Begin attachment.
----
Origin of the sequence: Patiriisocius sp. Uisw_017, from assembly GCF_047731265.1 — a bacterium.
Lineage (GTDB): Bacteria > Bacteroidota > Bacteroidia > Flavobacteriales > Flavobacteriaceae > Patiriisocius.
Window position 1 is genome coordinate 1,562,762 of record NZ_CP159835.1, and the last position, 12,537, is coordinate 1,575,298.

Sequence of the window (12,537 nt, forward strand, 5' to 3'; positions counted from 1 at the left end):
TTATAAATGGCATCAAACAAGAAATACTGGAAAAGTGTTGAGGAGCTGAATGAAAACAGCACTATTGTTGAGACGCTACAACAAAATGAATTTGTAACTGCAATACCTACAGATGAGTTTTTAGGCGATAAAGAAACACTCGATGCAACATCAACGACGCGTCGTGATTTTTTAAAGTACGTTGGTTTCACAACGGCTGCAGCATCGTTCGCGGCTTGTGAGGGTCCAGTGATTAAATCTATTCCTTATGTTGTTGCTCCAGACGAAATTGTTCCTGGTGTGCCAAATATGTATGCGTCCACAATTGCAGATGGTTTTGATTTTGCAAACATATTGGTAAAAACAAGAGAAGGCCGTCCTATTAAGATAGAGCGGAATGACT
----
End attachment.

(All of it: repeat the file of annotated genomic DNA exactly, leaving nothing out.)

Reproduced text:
Origin of the sequence: Patiriisocius sp. Uisw_017, from assembly GCF_047731265.1 — a bacterium.
Lineage (GTDB): Bacteria > Bacteroidota > Bacteroidia > Flavobacteriales > Flavobacteriaceae > Patiriisocius.
Window position 1 is genome coordinate 1,562,762 of record NZ_CP159835.1, and the last position, 12,537, is coordinate 1,575,298.

Sequence of the window (12,537 nt, forward strand, 5' to 3'; positions counted from 1 at the left end):
TTATAAATGGCATCAAACAAGAAATACTGGAAAAGTGTTGAGGAGCTGAATGAAAACAGCACTATTGTTGAGACGCTACAACAAAATGAATTTGTAACTGCAATACCTACAGATGAGTTTTTAGGCGATAAAGAAACACTCGATGCAACATCAACGACGCGTCGTGATTTTTTAAAGTACGTTGGTTTCACAACGGCTGCAGCATCGTTCGCGGCTTGTGAGGGTCCAGTGATTAAATCTATTCCTTATGTTGTTGCTCCAGACGAAATTGTTCCTGGTGTGCCAAATATGTATGCGTCCACAATTGCAGATGGTTTTGATTTTGCAAACATATTGGTAAAAACAAGAGAAGGCCGTCCTATTAAGATAGAGCGGAATGACT